Lee Kim Haw
Bentley Systems (Singapore) Pte. Ltd.
24 Raffles Place, Clifford Centre #12-06,
Tel: +65 6225 6158
Fax: +65 6438 3919
A fully functional and practical 3D geospatial city is not a dream out of reach. Two cities – Helsinki and Copenhagen, are good exemplarity on how a citywide 3D model can be beneficial and crucial in upgrading the infrastructure of the city. With the increasing demand on accurate and informative data for inter-departmental collaborations, public utilities maintenance, information publishing of various importance, land base information system, visualization consistency of urban development etc, it's not hard to foresee the vital need of a workable and well-rounded 3D model for urban area.
Both cities utilize digital photogrammetry and 3D visualization to serve as the significant input and backbone, to venture into the materialization of 3D geospatial city. For instance, in Helsinki, orthophoto mosaics produced from digital photogrammetry are being used for mapping outdated features and vectorizing buildings and streets in 3D. In Copenhagen, digital photogrammetric mapping serves as a basis for the precise registration of all buildings in the city. On the other hand, 3D visualization techniques are crucial to support the desired analysis, outcomes & services generated from the 3D city models.
As a conclusion, the combination of digital photogrammetry and 3D visualization provides strong platform for a good 3D geospatial city governance.
It is undeniable that the need of 3D geospatial information is increasing rapidly, especially in 3D urban planning & development, in which brilliant project visualizations & analysis are needed to pave an efficient way for town planning and public administration. Hence, this results the initiation of 3D geospatial city, which integrates various disciplines / technologies of geospatial information system (GIS) to cater the needs of various authorities and industries.
3D geospatial city – developed through digital photogrammetry and 3D visualization, is the ultimate answer on how one can administer a city effectively and transparently in terms of geospatial information management, with a good and interesting emphasis on presentation medium that can connect and increase the involvement of the public. With digital photogrammetry serves as the economical yet reliable input of geospatial data, and 3D visualization as the tool to effectively construct-visualize-manipulate-explore-navigate 3D spatial analysis, such 3D geospatial city deserves to be in the limelight. This paper focuses on two cities – Helsinki and Copenhagen, in their much anticipated efforts on developing their 3D geospatial city, by utilizing digital photogrammetry and 3D visualization. This paper also elaborates the benefits of 3D geospatial city, and provides a glimpse of the challenges encountered.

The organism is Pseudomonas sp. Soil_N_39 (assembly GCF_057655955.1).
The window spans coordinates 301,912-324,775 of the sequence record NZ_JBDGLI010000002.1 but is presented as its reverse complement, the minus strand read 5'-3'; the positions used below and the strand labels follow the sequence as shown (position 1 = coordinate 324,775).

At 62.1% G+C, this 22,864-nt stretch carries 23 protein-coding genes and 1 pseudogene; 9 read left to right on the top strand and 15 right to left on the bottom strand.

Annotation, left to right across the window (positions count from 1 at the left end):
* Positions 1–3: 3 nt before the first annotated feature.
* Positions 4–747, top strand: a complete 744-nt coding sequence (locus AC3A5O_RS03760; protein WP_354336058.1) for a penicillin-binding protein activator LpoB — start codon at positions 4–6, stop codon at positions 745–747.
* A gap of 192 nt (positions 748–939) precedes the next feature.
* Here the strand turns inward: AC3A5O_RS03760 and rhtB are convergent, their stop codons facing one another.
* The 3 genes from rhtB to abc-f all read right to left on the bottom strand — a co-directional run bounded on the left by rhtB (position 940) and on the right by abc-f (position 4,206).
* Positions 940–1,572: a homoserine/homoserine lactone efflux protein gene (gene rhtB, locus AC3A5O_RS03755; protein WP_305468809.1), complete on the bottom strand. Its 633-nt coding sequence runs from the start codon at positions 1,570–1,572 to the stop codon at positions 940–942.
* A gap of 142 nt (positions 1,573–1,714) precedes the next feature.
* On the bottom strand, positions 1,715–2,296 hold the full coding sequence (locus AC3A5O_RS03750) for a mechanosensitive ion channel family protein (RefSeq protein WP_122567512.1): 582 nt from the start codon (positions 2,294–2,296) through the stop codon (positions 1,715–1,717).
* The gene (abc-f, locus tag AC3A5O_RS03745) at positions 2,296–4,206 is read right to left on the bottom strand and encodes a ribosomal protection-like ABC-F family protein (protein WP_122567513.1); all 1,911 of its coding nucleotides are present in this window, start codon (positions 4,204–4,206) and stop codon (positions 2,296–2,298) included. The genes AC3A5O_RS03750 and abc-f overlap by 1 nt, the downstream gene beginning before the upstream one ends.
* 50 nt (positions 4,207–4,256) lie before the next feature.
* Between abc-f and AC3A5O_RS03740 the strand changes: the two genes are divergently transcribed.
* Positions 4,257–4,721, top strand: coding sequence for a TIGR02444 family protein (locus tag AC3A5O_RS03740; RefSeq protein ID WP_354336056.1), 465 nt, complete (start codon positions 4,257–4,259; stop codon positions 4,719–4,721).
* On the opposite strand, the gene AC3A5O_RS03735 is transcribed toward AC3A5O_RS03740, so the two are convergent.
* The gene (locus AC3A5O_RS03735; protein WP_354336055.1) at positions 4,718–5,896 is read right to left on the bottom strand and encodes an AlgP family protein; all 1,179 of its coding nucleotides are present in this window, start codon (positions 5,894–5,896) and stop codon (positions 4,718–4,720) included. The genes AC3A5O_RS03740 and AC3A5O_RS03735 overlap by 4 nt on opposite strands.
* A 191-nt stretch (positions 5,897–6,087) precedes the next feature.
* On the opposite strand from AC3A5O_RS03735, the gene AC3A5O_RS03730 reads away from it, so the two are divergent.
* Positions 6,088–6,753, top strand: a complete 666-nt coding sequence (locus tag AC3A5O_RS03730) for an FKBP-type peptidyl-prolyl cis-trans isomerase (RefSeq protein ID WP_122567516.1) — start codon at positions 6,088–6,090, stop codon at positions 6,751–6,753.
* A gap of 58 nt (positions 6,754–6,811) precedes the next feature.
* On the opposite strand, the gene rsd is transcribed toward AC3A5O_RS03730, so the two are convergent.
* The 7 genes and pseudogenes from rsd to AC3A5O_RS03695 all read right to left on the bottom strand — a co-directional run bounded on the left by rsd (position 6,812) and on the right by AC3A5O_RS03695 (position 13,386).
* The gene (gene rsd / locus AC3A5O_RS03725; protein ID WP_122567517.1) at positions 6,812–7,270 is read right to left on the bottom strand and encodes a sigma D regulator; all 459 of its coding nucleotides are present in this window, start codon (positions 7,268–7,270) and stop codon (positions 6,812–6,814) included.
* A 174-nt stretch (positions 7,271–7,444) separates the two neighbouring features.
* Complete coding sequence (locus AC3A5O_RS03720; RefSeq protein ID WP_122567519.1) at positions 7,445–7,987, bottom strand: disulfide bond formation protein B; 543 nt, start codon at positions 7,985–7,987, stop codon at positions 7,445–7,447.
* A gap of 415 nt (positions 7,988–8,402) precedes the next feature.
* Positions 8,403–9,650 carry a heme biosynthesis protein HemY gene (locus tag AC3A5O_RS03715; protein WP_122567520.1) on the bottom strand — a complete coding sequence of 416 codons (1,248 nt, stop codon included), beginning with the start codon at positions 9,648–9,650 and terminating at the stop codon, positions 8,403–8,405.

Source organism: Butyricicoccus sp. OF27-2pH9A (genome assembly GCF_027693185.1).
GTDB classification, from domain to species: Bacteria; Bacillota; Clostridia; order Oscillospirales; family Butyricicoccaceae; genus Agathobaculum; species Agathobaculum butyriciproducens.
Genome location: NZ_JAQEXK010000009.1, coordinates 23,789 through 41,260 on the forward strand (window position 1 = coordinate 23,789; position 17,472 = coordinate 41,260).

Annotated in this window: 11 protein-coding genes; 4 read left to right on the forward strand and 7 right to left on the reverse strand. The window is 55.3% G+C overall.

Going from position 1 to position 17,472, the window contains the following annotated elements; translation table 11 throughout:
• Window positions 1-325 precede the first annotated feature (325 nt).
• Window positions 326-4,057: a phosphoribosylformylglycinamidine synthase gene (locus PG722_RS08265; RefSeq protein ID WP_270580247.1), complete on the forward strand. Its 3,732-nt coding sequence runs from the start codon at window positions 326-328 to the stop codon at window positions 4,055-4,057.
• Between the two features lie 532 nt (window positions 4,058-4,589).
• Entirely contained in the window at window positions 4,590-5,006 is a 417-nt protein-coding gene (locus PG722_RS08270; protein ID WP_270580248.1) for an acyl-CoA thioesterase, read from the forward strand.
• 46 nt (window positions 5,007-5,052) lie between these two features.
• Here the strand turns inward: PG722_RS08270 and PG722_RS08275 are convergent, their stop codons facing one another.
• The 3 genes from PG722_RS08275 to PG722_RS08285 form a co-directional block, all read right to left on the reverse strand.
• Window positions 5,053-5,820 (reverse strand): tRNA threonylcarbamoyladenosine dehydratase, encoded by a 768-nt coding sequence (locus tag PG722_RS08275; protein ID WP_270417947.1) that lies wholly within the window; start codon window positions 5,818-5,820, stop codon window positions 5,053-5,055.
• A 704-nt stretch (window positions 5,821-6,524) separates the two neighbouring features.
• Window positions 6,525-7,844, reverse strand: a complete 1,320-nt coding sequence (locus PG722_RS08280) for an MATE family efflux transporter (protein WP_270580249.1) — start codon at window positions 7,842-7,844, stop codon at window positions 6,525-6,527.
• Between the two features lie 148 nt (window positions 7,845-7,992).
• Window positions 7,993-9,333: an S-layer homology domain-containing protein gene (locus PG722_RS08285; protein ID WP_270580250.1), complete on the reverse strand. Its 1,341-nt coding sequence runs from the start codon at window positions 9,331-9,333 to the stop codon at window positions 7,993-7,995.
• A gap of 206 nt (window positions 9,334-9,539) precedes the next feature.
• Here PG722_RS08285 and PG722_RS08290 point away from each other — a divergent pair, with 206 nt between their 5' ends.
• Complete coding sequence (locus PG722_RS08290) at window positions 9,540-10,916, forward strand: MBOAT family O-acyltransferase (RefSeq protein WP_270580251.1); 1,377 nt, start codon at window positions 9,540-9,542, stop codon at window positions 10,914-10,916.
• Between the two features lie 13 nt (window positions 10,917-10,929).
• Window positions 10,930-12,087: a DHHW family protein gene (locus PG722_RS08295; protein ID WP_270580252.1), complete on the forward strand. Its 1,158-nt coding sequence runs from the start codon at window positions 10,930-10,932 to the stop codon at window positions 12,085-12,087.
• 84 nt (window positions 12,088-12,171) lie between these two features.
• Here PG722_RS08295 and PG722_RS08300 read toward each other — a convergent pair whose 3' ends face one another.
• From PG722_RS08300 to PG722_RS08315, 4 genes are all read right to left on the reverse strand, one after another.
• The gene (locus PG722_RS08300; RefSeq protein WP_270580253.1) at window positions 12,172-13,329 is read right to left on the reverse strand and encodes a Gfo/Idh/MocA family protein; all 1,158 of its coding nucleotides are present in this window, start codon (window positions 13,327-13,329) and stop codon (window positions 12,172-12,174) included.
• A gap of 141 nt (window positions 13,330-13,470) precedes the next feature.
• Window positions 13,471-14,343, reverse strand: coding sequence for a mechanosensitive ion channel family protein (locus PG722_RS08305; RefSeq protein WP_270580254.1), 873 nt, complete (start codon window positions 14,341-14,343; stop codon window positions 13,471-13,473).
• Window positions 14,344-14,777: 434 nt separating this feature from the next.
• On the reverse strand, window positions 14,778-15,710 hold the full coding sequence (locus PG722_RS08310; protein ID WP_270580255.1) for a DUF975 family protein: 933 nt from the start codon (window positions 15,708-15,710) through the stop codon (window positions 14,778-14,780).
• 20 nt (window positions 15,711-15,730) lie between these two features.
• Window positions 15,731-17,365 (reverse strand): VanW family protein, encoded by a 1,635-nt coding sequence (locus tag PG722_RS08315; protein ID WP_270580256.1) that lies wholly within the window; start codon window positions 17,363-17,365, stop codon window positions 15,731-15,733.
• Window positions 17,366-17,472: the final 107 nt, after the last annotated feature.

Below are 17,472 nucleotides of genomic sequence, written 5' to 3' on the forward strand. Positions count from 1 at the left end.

2 Helsinki – From 2D to Accurate 3D Model
Helsinki – the capital of Finland is the centre of government and the home of the ministries and state administration. With a population of about 560,000, covering a land area of 187 sq. km, Helsinki foresees a significant role of a 3D city model. Hence, some 3D work had begun as early as 1986 for city planning and construction projects.
The Helsinki City Survey Division is leading the migration from 2D to 3D currently, with 142 people being employed, 40 of whom work in its GIS center. The Survey Division has been taking 2D basemaps at a scale of 1:500 and converting the data to an accurate 3D city model. As new data is gathered, the GIS and 3D databases are continuously and automatically updated, ensuring all departments have access to current information.
The City Survey Division is responsible for all city mapping functions, including maintaining a geodetic network, basemap and utility map 1:500, legal maps for city planning, topographic maps, and tourist maps. Additionally, it is responsible for maintaining the legal parcel cadastre and surveys, parcel IDs, building IDs, aerial photography, parcel addresses and updates, and the city's Web GIS services and GIS coordination.
In 2002, a general 3D model of the whole city was completed from the city's building cadastre, orthophotos, and current 2D / 3D basemaps. This model was used in the Helsinki Master Plan 2002 project, which was later approved by the Helsinki City Council. Three scales of 3D models are used in Helsinki – a general 3D city model, an exact 3D model as the new 1:500 basemap, and an exact 3D model with textures included. In these models the Survey Division can provide users a variety of information such as building cadastre information, streets (break lines), trees, and vegetation. It can also add orthophoto coverage on land and facade photos to the buildings.